The origins of marzipan are unclear; there is a dispute between Persia, Hungary and Germany who all lay claim to the invention of a paste of sugar and almonds. The origins of the name are even more bizarre; some contenders being a Burmese city, a military commander and the ‘bread of March’. Wherever it came from, in the UK marzipan is most commonly associated with icing Christmas cakes.
Many people buy marzipan as they consider it a fuss to make however, it is actually relatively easy and homemade marzipan can contain up to 50% less sugar. The almond flavour is also much stronger and you don't have the addition of colourings and preservatives.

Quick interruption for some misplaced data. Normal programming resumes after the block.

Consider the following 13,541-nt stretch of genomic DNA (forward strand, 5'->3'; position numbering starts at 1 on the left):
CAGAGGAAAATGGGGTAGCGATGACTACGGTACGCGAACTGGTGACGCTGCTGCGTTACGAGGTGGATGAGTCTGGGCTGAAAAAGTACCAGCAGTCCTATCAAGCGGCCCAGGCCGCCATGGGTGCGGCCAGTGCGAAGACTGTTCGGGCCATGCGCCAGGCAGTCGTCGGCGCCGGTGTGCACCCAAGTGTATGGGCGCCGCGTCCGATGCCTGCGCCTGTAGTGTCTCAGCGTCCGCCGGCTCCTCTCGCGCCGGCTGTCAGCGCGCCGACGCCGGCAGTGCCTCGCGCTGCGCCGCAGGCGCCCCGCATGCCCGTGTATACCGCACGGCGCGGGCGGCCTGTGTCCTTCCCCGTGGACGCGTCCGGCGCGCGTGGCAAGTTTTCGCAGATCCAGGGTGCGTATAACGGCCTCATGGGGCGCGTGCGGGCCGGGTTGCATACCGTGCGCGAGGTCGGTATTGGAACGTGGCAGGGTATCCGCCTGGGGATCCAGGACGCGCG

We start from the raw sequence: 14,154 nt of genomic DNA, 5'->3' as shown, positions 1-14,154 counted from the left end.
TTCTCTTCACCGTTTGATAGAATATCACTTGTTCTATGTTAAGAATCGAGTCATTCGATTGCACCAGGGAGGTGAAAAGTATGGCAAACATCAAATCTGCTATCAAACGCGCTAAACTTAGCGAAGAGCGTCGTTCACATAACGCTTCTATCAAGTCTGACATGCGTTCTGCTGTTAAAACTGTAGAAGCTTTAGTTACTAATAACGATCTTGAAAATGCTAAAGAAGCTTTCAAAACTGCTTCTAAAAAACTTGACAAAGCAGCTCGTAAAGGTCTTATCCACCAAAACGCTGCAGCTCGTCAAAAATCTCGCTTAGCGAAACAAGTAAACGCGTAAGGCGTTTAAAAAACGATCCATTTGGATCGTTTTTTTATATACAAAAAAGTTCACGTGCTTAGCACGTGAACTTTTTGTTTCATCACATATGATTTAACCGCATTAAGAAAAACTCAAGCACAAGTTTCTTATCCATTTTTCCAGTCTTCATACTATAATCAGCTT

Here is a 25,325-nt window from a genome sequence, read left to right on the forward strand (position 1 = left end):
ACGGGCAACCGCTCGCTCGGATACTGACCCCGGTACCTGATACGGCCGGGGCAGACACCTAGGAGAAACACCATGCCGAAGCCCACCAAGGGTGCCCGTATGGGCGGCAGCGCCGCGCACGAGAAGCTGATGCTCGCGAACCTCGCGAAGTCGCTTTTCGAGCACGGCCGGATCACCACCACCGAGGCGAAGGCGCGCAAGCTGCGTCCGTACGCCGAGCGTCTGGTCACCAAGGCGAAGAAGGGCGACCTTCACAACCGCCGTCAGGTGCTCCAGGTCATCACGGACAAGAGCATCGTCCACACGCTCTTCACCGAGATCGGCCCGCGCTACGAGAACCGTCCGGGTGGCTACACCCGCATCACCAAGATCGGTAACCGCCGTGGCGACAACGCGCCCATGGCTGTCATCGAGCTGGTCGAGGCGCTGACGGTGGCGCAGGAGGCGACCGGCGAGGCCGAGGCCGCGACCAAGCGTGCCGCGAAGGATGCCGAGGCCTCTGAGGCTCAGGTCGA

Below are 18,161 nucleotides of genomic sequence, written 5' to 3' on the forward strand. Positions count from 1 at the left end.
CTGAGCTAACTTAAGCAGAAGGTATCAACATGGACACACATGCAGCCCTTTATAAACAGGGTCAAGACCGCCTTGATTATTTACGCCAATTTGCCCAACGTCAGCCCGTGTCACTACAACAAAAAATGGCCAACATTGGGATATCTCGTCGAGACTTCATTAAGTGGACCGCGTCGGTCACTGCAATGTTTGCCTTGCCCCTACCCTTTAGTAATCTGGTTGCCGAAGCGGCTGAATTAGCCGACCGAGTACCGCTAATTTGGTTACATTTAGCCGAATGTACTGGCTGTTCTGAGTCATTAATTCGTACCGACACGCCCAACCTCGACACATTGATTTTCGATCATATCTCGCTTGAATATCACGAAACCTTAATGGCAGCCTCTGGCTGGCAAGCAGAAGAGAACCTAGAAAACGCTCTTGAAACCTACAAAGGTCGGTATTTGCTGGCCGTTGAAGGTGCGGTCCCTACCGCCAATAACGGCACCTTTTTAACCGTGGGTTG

If you'd like to learn how to ice a Christmas cake follow our a step-by-step guide.
Try soaking a pinch of saffron in a tablespoon of water and mixing this into your marzipan for an attractive yellow colour.
Adding the seeds of a vanilla pod enhances the flavour of the marzipan and complements the almond.
Marzipan is normally used for icing Christmas cakes and birthday cakes and can be used to make sweets and petit fours. Christoffer Hruskova’s Dark chocolate floedebolle is a traditional Danish sweet using marzipan, meringue and chocolate, while Victoria Glass uses marzipan to make her delicious Swedish Princess cupcakes and Sally Abe uses it in her classic Battenberg cake recipe.